There is a lot of jargon associated with transportation management systems (TMS) that many people find hard to navigate at first. You may never have come across some terms if you don’t have a history of working with TMSs or other forms of tech. The saying “it’s all Greek to me!” might spring to mind.
If you find yourself lost in TMS jargon, take a look at this list of some of the most common phrases and terms used when talking about transportation management systems.
Transportation Management System (TMS)
This one might seem obvious, but actually understanding what a TMS does is crucial before you can understand how the other terms relate. A TMS is a collection of tools housed under a single umbrella technology that help supply chain professionals manage transportation operations. These systems usually sit in between ordering systems (ERPs) and warehouse management systems (WMS) and help streamline rating, booking, and visibility to orders, among other things.
The term Integration in regards to a TMS means to digitally connect the TMS with another, external system. Intuitively, an integration is a pairing or merging of two entities, ie two pieces of software. Common integrations to a TMS include ERP integrations, API integrations and e-Commerce integrations. Information flows between the TMS and the external system that is integrated.
Software as a Service
Software as a Service, more commonly known as SaaS, is a method of delivering software to users. The software is accessed via a subscription model as opposed to being paid for and owned by the end-customer. This makes implementation, managing issues and getting updates much easier.
This term is used to refer to a piece of software that was built to be accessed from the internet or “cloud.” Cloud-based applications or services are available on demand via a provider’s cloud computing servers. Cloud-based TMSs are becoming more common as supply chain professionals increasingly need to access their systems remotely.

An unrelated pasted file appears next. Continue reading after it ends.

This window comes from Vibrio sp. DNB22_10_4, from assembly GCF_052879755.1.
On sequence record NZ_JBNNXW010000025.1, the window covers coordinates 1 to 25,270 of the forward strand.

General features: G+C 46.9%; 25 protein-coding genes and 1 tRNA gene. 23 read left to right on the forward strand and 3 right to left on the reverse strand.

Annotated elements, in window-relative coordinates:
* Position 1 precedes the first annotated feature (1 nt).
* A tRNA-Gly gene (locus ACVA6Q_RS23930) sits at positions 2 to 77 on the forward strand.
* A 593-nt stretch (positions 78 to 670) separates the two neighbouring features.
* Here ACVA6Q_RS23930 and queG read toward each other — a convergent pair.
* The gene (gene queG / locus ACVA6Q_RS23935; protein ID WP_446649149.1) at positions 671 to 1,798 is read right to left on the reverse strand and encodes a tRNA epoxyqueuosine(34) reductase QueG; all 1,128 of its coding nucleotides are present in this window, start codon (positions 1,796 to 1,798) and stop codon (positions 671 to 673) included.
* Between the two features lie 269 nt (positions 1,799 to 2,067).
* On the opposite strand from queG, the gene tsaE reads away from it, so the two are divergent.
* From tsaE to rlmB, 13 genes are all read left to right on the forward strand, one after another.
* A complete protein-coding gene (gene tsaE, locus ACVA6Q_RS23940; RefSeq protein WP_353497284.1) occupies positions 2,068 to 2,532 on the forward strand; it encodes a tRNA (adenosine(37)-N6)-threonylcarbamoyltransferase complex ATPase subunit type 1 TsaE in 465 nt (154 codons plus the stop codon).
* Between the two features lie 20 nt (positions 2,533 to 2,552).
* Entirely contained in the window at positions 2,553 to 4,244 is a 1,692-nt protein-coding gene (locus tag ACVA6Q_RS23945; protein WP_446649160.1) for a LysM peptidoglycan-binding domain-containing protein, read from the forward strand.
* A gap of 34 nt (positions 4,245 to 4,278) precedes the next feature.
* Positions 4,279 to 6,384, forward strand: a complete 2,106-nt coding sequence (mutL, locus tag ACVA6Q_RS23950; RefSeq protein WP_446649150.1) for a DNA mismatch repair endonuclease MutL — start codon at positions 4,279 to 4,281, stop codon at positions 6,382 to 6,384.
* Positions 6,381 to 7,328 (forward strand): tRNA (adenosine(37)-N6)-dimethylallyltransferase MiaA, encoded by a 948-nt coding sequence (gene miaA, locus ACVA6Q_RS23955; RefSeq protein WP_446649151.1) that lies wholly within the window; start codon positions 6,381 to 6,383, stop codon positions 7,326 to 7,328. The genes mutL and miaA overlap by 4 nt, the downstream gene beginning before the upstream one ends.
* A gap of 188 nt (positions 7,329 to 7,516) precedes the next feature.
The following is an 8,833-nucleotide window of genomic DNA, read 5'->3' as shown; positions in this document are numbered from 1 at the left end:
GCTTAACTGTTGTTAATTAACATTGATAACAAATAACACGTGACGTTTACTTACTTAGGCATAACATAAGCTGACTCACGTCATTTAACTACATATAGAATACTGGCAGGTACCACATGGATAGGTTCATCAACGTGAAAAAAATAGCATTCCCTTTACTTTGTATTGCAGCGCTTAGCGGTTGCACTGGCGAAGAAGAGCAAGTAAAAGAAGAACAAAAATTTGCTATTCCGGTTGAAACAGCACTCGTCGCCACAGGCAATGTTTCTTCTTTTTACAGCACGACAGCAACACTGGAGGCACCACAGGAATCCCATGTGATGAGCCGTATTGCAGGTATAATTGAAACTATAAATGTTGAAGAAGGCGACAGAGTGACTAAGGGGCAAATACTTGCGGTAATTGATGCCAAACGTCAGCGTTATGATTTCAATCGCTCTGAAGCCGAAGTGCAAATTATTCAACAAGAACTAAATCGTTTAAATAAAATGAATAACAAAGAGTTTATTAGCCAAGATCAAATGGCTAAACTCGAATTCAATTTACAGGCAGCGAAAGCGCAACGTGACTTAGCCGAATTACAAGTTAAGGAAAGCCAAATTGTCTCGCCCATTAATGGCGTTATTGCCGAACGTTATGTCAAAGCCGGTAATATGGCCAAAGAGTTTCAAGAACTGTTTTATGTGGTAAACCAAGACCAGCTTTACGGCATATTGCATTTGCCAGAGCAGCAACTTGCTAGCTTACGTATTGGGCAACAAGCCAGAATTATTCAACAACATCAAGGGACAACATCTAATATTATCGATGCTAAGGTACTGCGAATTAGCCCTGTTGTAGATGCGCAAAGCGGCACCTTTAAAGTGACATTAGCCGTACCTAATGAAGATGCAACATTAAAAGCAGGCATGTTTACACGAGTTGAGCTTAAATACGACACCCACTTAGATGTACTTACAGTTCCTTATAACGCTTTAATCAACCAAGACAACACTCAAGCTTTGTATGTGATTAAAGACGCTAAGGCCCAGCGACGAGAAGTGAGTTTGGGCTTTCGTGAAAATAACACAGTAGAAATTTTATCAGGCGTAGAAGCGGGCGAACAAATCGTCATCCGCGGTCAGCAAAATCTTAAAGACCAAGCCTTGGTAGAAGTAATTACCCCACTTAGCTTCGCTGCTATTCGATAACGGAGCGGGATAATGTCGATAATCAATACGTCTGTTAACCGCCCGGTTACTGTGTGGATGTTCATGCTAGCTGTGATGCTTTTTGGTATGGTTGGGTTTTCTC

On-premise is the opposite of cloud-based software. Instead of the software being housed online, the software is installed and runs on local computers. This was the first method of selling software and has become an outdated model as the benefits of cloud-based software become even more apparent. On-premise TMSs are becoming obsolete as cloud-based ones are implemented quicker, return faster ROI, and are generally easier to manage.
Transportation-related managed services are programs provided to companies wishing to partially or fully outsource management of their logistics operations. Some companies choose to outsource certain processes to experts to gain efficiencies and dedicate more time to other areas of their business. These programs are often run in tandem with transportation management systems.
A logistics community is a collaborative group of shippers and carriers around the world. Members of the community benefit from opportunities to collaborate and community-specific functions like truckload spot markets. Communities can be built around a TMS and foster an environment where freight savings and efficiencies can be gained.
When someone talks about optimization and TMS together, they are usually talking about load and route optimization capabilities. Advanced TMSs offer optimization tools to their users to build perfect loads based on a variety of parameters. Instead of manually pouring over spreadsheets, TMS users with Optimization functionality can automatically build consolidated loads and route them efficiently.